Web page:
In another minute the last of their clothing was shed and kicked aside, and as Spike trailed kisses down the front of Giles’s chest Giles realized that he wasn’t sure how to approach the next stage of negotiation.
He couldn’t remember how it had worked with Ethan. That is to say, he remembered exactly how it had worked, but not how they had worked it out ahead of time.
“Were you planning to—I mean, would you rather...” Giles stumbled over the question to the point that Spike pulled back to give him a quizzical look.
“What are you on about?”
Giles told himself he was too old to blush. It was a lie. “I was trying to determine who is going to be on top.”
Spike’s eyes narrowed. “Well, seeing as if I accidentally hurt you the chip will probably fucking kill me, I’d rather you fuck me, if you don’t bloody mind.”
“Ah.” That was an unwelcome thought. “Christ, Spike, I’m sorry, I didn’t think—“
“Bloody hell Watcher, shut up.” Spike kissed Giles again—and this time Giles noticed that it was gentle, that it had always been gentle, that the bruising, frantic kisses had been all his own part.
It occurred to him that Spike was crippled, in a sense. It was a disturbing thought, and he pushed it away. It was easy enough to do so, under the influence of Spike’s insistent caresses.
With the ground rules established, as it were, Giles found that he was able to relax and truly begin to enjoy himself. Spike responded quite gratifyingly, shuddering and leaning against Giles at the barest touch of his cock. Soon Giles had him leaning over the counter, begging Giles to fuck him already. A bit of cooking oil served for lubrication. For just a moment, with his cock pressed between the tight, muscular halves of Spike’s arse, Giles came to himself enough to wonder what the hell he was doing—with Spike, of all people—but then Spike squirmed and swore at him and told him to bloody well get on with it, and he did.
The trouble with having sex in the kitchen, Giles reflected, was that you ended up on the kitchen floor, naked, cold and sticky.
Spike didn’t seem bothered. He was leaning back against the cupboards with one knee tucked up in a lazy way, looking quite pleased with himself.
“I don’t suppose you have a cigarette,” Giles said.
Spike raised an eyebrow. “In for a penny, in for a pound?” He shifted his legs, casually. “I’m not giving you a bloody fag. Don’t want the Niblet on my case.”
“You don’t have any,” Giles guessed.
Spike shrugged, smirked.
Giles stood up, considered gathering up his clothes, and decided they could wait for morning. “Good night, then.”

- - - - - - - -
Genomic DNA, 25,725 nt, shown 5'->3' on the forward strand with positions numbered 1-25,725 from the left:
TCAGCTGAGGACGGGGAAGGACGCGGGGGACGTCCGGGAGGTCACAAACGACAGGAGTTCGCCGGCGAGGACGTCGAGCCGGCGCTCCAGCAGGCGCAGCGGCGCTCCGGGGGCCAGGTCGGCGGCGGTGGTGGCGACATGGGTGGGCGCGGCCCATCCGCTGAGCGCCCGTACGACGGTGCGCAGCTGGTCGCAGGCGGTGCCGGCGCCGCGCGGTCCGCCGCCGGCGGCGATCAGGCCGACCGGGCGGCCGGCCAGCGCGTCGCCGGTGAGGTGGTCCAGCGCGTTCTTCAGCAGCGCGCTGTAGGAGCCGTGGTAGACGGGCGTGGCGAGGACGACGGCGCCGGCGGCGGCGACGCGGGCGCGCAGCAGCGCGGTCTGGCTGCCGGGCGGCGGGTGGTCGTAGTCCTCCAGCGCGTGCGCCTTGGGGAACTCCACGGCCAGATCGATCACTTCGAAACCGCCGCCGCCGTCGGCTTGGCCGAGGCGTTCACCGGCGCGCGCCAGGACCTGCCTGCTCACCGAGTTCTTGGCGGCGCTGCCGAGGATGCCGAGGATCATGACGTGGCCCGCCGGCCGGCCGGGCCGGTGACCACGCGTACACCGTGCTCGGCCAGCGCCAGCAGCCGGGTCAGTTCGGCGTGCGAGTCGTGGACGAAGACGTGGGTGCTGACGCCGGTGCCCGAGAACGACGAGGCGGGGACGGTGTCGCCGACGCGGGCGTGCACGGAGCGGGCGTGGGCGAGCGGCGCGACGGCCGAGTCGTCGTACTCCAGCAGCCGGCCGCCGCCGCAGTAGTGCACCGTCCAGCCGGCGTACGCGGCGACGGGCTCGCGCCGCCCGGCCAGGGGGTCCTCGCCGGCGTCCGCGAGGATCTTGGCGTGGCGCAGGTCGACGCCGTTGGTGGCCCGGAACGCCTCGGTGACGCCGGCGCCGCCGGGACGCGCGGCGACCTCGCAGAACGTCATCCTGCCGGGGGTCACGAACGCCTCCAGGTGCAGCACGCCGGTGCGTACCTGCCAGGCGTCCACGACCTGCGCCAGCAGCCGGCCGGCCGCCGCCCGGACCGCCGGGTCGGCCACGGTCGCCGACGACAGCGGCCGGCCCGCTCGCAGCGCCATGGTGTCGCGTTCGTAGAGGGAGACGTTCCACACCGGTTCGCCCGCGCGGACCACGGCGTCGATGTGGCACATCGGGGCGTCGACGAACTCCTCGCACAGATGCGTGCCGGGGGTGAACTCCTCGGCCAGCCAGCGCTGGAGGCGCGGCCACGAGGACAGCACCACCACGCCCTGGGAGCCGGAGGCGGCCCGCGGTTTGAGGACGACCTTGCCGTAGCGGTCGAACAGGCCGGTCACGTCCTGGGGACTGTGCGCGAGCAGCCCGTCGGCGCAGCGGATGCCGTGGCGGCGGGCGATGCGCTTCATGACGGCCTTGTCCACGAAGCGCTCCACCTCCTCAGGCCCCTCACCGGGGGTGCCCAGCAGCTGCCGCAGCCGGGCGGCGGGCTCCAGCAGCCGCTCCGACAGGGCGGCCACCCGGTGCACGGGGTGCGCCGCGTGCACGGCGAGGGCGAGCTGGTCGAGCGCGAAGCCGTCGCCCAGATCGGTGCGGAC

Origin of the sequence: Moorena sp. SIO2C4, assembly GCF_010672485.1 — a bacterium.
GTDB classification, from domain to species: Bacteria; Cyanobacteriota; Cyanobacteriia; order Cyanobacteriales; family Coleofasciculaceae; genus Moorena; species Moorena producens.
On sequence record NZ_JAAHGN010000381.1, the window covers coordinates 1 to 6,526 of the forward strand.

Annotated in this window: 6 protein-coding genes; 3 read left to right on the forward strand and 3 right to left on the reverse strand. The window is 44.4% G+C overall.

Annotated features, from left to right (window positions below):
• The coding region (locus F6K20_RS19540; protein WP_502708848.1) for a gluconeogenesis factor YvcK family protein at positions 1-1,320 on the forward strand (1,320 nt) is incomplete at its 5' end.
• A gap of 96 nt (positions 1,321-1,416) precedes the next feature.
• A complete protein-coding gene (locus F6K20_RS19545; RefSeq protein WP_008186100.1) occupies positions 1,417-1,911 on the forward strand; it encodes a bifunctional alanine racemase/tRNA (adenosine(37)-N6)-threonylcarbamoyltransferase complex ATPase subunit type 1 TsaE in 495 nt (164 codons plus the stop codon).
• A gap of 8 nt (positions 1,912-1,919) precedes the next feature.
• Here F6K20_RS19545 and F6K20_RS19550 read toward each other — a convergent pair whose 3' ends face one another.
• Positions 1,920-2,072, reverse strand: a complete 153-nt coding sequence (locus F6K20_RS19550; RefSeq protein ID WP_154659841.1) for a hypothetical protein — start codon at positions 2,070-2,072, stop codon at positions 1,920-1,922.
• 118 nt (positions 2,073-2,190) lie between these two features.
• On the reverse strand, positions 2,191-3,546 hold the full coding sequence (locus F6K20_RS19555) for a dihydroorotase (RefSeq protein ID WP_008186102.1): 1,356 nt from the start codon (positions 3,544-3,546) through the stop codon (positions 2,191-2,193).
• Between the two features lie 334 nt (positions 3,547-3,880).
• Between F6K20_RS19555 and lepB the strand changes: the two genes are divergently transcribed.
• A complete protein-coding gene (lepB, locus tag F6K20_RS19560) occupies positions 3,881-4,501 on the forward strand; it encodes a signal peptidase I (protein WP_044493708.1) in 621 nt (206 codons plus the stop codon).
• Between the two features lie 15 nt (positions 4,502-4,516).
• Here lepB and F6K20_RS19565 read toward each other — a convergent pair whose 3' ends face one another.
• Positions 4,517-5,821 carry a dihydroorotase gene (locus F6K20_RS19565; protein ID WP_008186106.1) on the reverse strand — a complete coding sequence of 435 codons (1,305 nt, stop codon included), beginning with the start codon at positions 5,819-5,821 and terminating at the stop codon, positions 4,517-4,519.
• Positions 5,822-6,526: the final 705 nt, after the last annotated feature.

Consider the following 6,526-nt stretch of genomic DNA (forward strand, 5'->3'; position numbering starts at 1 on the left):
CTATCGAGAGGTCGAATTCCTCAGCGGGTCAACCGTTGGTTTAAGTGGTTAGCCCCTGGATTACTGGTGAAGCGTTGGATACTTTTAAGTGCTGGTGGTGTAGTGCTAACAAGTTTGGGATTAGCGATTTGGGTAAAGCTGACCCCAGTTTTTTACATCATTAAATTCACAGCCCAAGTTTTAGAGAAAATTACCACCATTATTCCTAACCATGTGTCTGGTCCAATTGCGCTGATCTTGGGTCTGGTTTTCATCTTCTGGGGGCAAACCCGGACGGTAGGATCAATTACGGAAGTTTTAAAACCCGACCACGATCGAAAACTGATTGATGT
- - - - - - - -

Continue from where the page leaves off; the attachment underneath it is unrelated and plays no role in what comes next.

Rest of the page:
Spike looked up sharply. “Oi! Forgetting something, mate?”
Giles hesitated, unsure what Spike meant. “A good night kiss?”
Spike rolled his eyes, taking the suggestion as seriously as Giles had meant it. “The sleeping pill, berk. Actually, how about giving me two tonight. They’re not working so well anymore.”
“Ah.” Giles squeezed his eyes shut momentarily, pinching the bridge of his nose against the sudden feeling of a headache coming on. “I don’t think that would be wise. In fact, I don’t think you should take one tonight. Alcohol is rather strongly contraindicated.”
“Bugger that.” Spike stood up, looking a bit wild. “Rupert, you’ve got to give me the fucking pills. That, or fucking show me where you’re hiding the liquor, because I am not going to have those dreams again.”
Giles thought of the pill bottle, half empty already. The doctor, prescribing them, had warned Giles not ever to use them for more than two or three nights in a row; they were habituating, he had said. “I only meant for the pills to get you past the first rough patch, while you were ill,” Giles said now. “You’ll have to learn to do without them—they’re not healthy, and in any case I’m running out.”
Spike’s expression was edging towards panic. “All right, sure,” he said, with all the sincerity of a junky promising to quit, “but not fucking tonight, okay?”
Spike had tried to stake himself, Giles remembered, that first night on the sofa. There was real danger here—perhaps more from Spike’s tormented mind, after all, than from a mixing of alcohol with medication. “One pill,” he conceded. “You may have one.”
“Bloody right,” Spike muttered under his breath, hugging his arms around his chest.
“And you’ll come upstairs and sleep with me.”
Spike’s eyes widened. He hadn’t expected that. Neither had Giles—he hadn’t thought before he spoke.